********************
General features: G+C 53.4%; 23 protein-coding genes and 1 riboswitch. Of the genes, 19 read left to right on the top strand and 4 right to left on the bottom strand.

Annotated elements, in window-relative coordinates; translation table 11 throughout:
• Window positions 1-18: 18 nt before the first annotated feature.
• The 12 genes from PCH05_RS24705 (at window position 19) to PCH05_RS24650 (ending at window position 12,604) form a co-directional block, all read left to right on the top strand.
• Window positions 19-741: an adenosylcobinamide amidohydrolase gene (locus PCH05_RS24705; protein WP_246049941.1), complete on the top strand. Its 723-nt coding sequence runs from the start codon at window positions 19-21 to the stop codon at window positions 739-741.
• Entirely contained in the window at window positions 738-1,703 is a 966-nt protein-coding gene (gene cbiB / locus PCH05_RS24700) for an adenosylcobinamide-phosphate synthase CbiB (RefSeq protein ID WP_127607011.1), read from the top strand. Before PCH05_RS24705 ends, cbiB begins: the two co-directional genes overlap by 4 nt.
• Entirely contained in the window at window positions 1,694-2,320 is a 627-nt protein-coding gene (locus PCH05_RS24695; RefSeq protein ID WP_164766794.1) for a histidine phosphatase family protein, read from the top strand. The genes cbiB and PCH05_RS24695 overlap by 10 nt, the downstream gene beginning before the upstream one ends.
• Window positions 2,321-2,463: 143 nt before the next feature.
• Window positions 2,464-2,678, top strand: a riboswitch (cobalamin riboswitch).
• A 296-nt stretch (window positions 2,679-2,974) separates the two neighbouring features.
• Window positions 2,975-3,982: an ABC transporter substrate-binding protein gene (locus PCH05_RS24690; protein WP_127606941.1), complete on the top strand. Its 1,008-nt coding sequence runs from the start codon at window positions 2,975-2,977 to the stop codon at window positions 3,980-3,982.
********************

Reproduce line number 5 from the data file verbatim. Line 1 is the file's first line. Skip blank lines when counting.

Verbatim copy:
• Window positions 19-741: an adenosylcobinamide amidohydrolase gene (locus PCH05_RS24705; protein WP_246049941.1), complete on the top strand. Its 723-nt coding sequence runs from the start codon at window positions 19-21 to the stop codon at window positions 739-741.